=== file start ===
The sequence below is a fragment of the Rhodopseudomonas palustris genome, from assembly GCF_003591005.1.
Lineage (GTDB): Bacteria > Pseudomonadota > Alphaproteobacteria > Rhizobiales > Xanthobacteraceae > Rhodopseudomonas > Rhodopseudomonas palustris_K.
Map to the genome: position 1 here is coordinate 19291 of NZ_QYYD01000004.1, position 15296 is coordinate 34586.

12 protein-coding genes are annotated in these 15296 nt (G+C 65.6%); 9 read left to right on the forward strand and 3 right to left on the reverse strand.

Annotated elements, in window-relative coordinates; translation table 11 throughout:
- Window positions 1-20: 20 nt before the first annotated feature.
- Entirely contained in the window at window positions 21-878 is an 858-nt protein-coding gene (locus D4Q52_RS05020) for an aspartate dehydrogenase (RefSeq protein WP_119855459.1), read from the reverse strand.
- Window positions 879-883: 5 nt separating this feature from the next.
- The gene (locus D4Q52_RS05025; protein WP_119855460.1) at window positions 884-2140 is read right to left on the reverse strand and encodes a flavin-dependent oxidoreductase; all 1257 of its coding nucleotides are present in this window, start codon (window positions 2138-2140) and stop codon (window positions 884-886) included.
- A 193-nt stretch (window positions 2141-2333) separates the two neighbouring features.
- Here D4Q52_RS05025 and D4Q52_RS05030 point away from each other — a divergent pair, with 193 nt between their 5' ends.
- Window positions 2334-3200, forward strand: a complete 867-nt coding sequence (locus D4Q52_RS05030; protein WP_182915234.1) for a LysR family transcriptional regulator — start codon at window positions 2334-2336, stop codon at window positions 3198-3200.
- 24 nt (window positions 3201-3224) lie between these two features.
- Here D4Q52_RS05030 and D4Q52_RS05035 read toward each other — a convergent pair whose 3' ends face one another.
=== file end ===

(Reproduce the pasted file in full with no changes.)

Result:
The sequence below is a fragment of the Rhodopseudomonas palustris genome, from assembly GCF_003591005.1.
Lineage (GTDB): Bacteria > Pseudomonadota > Alphaproteobacteria > Rhizobiales > Xanthobacteraceae > Rhodopseudomonas > Rhodopseudomonas palustris_K.
Map to the genome: position 1 here is coordinate 19291 of NZ_QYYD01000004.1, position 15296 is coordinate 34586.

12 protein-coding genes are annotated in these 15296 nt (G+C 65.6%); 9 read left to right on the forward strand and 3 right to left on the reverse strand.

Annotated elements, in window-relative coordinates; translation table 11 throughout:
- Window positions 1-20: 20 nt before the first annotated feature.
- Entirely contained in the window at window positions 21-878 is an 858-nt protein-coding gene (locus D4Q52_RS05020) for an aspartate dehydrogenase (RefSeq protein WP_119855459.1), read from the reverse strand.
- Window positions 879-883: 5 nt separating this feature from the next.
- The gene (locus D4Q52_RS05025; protein WP_119855460.1) at window positions 884-2140 is read right to left on the reverse strand and encodes a flavin-dependent oxidoreductase; all 1257 of its coding nucleotides are present in this window, start codon (window positions 2138-2140) and stop codon (window positions 884-886) included.
- A 193-nt stretch (window positions 2141-2333) separates the two neighbouring features.
- Here D4Q52_RS05025 and D4Q52_RS05030 point away from each other — a divergent pair, with 193 nt between their 5' ends.
- Window positions 2334-3200, forward strand: a complete 867-nt coding sequence (locus D4Q52_RS05030; protein WP_182915234.1) for a LysR family transcriptional regulator — start codon at window positions 2334-2336, stop codon at window positions 3198-3200.
- 24 nt (window positions 3201-3224) lie between these two features.
- Here D4Q52_RS05030 and D4Q52_RS05035 read toward each other — a convergent pair whose 3' ends face one another.